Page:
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34. Engineering Tissue for Transplants

Stroock and Bonassar

(l.) Abraham Stroock (r.) Lawrence Bonassar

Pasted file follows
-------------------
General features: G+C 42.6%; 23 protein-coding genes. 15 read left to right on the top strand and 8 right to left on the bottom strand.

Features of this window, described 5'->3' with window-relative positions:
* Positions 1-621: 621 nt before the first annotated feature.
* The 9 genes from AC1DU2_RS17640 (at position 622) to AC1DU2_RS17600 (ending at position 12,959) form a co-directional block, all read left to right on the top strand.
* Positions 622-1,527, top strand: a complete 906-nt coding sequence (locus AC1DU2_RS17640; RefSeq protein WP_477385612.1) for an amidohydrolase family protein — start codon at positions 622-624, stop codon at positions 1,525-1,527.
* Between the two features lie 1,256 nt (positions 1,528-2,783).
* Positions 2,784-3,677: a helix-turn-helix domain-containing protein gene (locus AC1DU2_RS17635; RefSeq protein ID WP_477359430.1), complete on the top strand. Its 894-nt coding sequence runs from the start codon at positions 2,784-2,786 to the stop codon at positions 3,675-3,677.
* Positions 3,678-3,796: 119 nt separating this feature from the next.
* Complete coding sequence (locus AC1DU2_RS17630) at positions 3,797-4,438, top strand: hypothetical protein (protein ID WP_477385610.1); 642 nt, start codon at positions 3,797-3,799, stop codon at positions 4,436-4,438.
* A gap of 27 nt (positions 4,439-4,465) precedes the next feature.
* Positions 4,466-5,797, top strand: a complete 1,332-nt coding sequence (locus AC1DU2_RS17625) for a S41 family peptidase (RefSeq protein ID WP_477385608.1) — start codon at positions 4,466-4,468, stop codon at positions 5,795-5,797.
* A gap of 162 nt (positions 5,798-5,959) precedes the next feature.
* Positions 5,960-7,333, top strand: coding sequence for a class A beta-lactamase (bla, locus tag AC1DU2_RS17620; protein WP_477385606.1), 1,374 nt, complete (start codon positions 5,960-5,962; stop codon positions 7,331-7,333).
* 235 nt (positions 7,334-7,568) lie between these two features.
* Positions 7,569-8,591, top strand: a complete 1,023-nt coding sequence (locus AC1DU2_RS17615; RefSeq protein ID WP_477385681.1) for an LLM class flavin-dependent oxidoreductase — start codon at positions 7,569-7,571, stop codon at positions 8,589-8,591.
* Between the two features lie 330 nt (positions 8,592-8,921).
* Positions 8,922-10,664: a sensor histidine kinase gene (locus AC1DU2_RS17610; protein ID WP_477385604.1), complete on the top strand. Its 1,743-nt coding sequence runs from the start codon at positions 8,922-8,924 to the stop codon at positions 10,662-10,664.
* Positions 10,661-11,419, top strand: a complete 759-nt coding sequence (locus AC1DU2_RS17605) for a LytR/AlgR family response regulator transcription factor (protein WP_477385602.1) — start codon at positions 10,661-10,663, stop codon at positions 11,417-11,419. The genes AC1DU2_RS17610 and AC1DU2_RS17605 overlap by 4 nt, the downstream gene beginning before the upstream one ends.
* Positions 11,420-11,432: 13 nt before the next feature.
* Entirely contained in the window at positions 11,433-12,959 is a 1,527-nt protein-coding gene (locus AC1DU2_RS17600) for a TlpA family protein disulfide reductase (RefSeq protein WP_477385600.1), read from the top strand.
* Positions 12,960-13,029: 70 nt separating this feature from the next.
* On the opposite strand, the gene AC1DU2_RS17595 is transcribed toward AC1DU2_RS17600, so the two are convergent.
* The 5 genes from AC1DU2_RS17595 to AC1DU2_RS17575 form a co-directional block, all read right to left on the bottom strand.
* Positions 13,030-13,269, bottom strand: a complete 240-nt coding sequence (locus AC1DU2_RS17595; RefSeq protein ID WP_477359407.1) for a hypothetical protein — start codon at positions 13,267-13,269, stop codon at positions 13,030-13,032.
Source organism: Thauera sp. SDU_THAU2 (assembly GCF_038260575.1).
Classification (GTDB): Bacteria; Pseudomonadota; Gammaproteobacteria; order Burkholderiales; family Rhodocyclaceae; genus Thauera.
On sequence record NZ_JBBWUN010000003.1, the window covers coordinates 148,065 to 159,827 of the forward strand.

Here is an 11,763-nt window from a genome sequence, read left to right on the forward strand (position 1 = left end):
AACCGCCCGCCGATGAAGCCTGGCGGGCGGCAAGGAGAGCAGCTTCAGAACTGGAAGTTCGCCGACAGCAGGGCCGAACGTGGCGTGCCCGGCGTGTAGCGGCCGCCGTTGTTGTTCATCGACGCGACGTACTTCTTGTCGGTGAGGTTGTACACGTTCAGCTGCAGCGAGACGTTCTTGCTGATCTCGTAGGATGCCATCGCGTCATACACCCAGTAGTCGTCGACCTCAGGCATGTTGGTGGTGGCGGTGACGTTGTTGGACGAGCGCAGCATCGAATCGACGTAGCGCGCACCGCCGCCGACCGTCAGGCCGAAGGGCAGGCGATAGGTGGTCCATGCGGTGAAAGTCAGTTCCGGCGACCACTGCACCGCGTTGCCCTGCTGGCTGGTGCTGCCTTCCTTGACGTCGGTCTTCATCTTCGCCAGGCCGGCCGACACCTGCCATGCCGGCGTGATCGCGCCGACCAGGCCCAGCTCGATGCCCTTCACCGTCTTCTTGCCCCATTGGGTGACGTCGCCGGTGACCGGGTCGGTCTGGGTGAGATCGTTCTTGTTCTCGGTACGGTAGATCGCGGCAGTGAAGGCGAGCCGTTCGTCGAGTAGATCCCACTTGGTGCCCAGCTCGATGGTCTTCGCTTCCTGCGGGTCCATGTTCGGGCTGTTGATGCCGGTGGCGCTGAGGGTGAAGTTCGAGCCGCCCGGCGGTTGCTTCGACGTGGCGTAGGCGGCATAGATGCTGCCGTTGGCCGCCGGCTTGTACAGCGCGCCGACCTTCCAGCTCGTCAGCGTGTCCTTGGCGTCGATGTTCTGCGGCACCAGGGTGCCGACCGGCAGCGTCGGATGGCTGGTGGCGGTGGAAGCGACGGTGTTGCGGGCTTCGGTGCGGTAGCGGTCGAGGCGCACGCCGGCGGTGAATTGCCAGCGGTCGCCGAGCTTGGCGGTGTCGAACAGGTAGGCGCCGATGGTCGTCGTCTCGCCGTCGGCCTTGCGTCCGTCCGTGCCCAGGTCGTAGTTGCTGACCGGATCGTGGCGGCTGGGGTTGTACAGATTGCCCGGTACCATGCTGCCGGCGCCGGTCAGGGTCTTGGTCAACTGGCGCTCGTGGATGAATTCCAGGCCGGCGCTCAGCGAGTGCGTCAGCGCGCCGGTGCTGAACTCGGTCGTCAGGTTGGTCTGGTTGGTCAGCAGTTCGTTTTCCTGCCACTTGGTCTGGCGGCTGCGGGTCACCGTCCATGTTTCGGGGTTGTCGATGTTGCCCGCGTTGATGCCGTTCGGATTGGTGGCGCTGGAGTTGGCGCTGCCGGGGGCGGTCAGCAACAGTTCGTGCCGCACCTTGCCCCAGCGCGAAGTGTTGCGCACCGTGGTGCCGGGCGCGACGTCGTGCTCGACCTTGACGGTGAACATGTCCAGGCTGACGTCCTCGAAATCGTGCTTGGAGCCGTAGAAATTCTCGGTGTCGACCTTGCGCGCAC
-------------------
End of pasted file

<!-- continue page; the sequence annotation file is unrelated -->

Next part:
Abraham D. Stroock, Chemical and Biomolecular Engineering, Lawrence J. Bonassar, Biomedical Engineering, and their research team developed a microvascular system that can nourish growing tissues, such as synthetically engineered muscle or cartilage needed for transplants. The researchers engineered within a water-based gel tiny channels that mimic a vascular system at the cellular scale and can supply oxygen and essential nutrients to feed individual cells. The gel scaffold can hold tens of millions of living cells per milliliter in a 3-D arrangement, such as the shape of a knee meniscus, to create a template for the forming tissue. One challenge in building engineered tissues is feeding the core of the tissue during culture. By embedding this simulated microvascular system, researchers can control distributions of fluid with oxygen, sugar, and proteins over both time and space within the developing tissue, allowing the biochemical environment of the cells to be fine-tuned while the tissue grows. The tissue may need to develop into bone on one side and cartilage on the other: now scientists can supply the right nutrients and proteins to certain parts of the growing tissue to ensure the intended outcome. Theoretically, the scaffold system could accommodate many kinds of tissue. Researchers believe the technology offers the potential of growing implants from the patient’s own cells to replace damaged or diseased tissue. Some of the biological challenges include finding a source of cells that can be harvested from a patient and grown without changing the cellt’s characteristics. As new tools develop, researchers hope to use these engineered tissues in nonclinical applications—perhaps as replacements for laboratory animals in drug and chemical testing.

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